Buying Oracle Stock's Dip? Our Latest Report on ORCL.

One of the biggest losers as of today's evening session is software company Oracle, whose shares are down -13.5%, underperforming the Nasdaq by -13.0%.
At $109.6, ORCL is 14.64% below its average analyst target price of $128.4.

The average analyst rating for the stock is buy. ORCL underperformed the S&P 500 by -13.0% so far today, but outpaced the index by 30.0% over the last year with a return of 45.0%.

Oracle's trailing 12 month P/E ratio is 35.7, based on its trailing EPS of $3.07. The company has a forward P/E ratio of 17.4 according to its forward EPS of $6.3 -- which is an estimate of what its earnings will look like in the next quarter. As of the first quarter of 2023, the average Price to Earnings (P/E) ratio of US technology companies is 27.16, and the S&P 500 average is 15.97. The P/E ratio consists in the stock's share price divided by its earnings per share (EPS), representing how much investors are willing to spend for each dollar of the company's earnings. Earnings are the company's revenues minus the cost of goods sold, overhead, and taxes.

We can take the price to earnings analysis one step further by dividing the P/E ratio by the company’s projected five-year growth rate, which gives us its Price to Earnings Growth, or PEG ratio. This ratio is important because it allows us to identify companies that have a low price to earnings ratio because of low growth expectations, or conversely, companies with high P/E ratios because growth is expected to take off.

Oracle's PEG ratio of 1.99 indicates that its P/E ratio is fair compared to its projected earnings growth. In other words, the company’s valuation accurately reflects its estimated growth potential. The caveat, however, is that these growth estimates could turn out to be inaccurate.

To better understand the strength of Oracle's business, we can analyse its operating margins, which are its revenues minues its operating costs. Consistently strong margins backed by a positive trend can signal that a company is on track to deliver returns for its shareholders. Here's the operating margin statistics for the last four years:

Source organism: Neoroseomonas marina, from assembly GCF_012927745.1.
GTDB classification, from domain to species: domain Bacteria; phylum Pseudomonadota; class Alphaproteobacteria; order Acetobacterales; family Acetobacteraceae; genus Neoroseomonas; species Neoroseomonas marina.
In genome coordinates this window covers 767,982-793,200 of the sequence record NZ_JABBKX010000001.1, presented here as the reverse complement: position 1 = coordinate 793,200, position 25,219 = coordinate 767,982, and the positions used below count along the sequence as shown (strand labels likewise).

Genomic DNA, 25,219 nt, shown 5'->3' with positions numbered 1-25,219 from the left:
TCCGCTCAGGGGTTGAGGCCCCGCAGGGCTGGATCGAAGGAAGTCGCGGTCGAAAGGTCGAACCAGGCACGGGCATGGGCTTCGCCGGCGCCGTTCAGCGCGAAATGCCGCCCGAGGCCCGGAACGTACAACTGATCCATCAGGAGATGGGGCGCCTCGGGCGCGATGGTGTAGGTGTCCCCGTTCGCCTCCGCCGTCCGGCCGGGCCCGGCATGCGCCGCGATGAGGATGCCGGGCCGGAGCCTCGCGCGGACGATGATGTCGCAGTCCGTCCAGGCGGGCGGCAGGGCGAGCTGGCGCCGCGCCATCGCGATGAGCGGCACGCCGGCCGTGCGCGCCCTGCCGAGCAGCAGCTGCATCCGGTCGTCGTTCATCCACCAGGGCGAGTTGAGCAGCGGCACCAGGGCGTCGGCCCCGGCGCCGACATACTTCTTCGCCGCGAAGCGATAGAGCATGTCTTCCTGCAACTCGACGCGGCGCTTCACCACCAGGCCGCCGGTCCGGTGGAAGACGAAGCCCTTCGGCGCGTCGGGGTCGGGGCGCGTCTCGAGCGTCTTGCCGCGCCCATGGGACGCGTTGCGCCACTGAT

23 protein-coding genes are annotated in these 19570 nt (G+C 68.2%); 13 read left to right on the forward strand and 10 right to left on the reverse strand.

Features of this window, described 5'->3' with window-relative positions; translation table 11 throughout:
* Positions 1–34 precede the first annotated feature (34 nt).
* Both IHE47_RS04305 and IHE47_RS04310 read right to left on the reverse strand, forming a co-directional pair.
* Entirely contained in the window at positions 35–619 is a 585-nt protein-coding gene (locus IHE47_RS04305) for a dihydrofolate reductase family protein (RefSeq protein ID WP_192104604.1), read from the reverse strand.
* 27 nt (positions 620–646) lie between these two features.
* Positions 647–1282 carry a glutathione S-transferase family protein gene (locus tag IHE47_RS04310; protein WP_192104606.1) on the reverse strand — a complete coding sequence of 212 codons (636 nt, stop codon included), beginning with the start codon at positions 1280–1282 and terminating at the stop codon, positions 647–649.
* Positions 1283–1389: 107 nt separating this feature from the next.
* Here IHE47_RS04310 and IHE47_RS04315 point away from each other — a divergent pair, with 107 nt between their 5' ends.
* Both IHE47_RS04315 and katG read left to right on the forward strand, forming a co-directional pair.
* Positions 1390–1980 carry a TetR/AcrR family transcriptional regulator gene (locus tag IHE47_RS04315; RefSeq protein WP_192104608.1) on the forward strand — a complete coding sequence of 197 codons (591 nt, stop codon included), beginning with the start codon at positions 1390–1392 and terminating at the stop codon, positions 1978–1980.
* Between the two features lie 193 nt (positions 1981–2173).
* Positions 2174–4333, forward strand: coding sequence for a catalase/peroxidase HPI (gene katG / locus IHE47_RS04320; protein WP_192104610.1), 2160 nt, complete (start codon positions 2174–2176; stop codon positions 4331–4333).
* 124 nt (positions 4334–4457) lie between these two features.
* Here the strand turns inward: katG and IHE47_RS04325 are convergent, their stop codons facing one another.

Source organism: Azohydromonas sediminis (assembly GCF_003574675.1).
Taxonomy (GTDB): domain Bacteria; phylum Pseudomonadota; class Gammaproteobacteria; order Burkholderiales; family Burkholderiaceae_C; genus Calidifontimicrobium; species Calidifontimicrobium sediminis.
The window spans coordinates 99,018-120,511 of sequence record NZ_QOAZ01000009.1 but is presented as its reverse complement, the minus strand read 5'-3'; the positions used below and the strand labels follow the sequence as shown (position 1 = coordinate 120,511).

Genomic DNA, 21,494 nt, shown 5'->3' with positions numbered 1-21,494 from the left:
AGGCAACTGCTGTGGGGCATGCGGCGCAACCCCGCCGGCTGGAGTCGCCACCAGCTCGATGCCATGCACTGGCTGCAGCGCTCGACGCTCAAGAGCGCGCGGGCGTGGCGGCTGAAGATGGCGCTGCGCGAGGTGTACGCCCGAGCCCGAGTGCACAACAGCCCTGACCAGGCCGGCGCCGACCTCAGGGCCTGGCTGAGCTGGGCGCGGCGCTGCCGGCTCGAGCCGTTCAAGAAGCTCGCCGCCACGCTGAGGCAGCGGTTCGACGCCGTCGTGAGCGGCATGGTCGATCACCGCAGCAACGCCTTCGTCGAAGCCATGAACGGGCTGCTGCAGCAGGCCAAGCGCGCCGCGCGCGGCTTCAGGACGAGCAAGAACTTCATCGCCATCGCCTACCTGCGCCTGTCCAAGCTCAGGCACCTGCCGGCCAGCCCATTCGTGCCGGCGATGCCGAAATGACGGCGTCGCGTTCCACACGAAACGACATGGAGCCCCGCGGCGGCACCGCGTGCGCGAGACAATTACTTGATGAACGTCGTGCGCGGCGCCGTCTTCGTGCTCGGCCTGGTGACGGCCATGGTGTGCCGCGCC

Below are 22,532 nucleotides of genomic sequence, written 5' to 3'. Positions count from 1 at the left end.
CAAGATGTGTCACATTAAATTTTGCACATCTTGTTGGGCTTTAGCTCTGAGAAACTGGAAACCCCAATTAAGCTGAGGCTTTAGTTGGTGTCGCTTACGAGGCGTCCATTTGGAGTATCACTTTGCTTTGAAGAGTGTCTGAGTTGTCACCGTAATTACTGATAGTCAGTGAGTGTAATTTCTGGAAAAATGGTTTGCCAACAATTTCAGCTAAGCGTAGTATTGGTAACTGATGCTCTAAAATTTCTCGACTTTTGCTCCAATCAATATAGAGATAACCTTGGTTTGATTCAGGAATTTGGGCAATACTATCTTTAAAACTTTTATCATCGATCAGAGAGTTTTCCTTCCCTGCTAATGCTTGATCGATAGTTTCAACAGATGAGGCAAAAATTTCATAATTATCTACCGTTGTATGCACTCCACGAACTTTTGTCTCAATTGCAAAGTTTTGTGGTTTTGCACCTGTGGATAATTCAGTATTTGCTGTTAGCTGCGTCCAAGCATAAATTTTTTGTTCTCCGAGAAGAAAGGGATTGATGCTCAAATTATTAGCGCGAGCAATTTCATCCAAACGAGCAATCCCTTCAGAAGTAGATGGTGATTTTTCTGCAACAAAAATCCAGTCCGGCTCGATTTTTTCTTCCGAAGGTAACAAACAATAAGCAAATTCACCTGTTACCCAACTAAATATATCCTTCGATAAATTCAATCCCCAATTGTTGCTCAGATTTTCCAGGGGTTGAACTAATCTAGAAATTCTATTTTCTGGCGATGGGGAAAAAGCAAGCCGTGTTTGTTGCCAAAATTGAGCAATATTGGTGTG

Date Reported Total Revenue ($ k) Operating Expenses ($ k) Operating Margins (%) YoY Growth (%)
2022-06-21 42,440,000 -17,733,000 37 -5.13
2021-06-21 40,479,000 -16,842,000 39 8.33
2020-06-22 39,068,000 -16,928,000 36 2.86
2019-06-21 39,506,000 -17,489,000 35 0.0
2018-06-22 39,383,000 -17,419,000 35 -2.78
2017-06-27 37,792,000 -16,861,000 36
  • Average operating margins: 36.3%
  • Average operating margins growth rate: 0.6%
  • Coefficient of variability (lower numbers indicate less volatility): 4.1%

Oracle's financial viability can also be assessed through a review of its free cash flow trends. Free cash flow refers to its operating cash flows minues its capital expenditures, which are expenses related to the maintenance of fixed assets such as land, infrastructure, and equipment. Over the last four years, the trends have been as follows:

Date Reported Cash Flow from Operations ($ k) Capital expenditures ($ k) Free Cash Flow ($ k) YoY Growth (%)
2022-06-21 9,539,000 -4,511,000 14,050,000 -22.04
2021-06-21 15,887,000 -2,135,000 18,022,000 22.57
2020-06-22 13,139,000 -1,564,000 14,703,000 -9.3
2019-06-21 14,551,000 -1,660,000 16,211,000 -5.32
2018-06-22 15,386,000 -1,736,000 17,122,000 6.04
2017-06-27 14,126,000 -2,021,000 16,147,000
  • Average free cash flow: $16.04 Billion
  • Average free cash flow growth rate: 0.0%
  • Coefficient of variability (lower numbers indicating more stability): 109984592248.2%

With its positive cash flow, the company can not only re-invest in its business, it can offer regular returns to its equity investors in the form of dividends. Over the last 12 months, investors in ORCL have received an annualized dividend yield of 1.1% on their capital.

Another valuation metric for analyzing a stock is its Price to Book (P/B) Ratio, which consists in its share price divided by its book value per share. The book value refers to the present liquidation value of the company, as if it sold all of its assets and paid off all debts. As of the first quarter of 2023, the average P/B ratio for technology companies is 6.23. In contrast, the average P/B ratio of the S&P 500 is 2.95. Oracle's P/B ratio indicates that the market value of the company exceeds its book value by a factor of 276, so it's likely that equity investors are over-valuing the company's assets.

As of first quarter of 2023, Oracle is likely overvalued because it has an inflated P/E ratio, an elevated P/B ratio, and irregular cash flows with a flat trend. The stock has mixed growth prospects because of its strong margins with a stable trend, and an inflated PEG ratio. We hope this analysis will inspire you to do your own research into ORCL's fundamental values -- especially their trends over time.

The above analysis is intended for educational purposes only and was performed on the basis of publicly available data. It is not to be construed as a recommendation to buy or sell any security. Any buy, sell, or other recommendations mentioned in the article are direct quotations of consensus recommendations from the analysts covering the stock, and do not represent the opinions of Market Inference or its writers. Past performance, accounting data, and inferences about market position and corporate valuation are not reliable indicators of future price movements. Market Inference does not provide financial advice. Investors should conduct their own review and analysis of any company of interest before making an investment decision.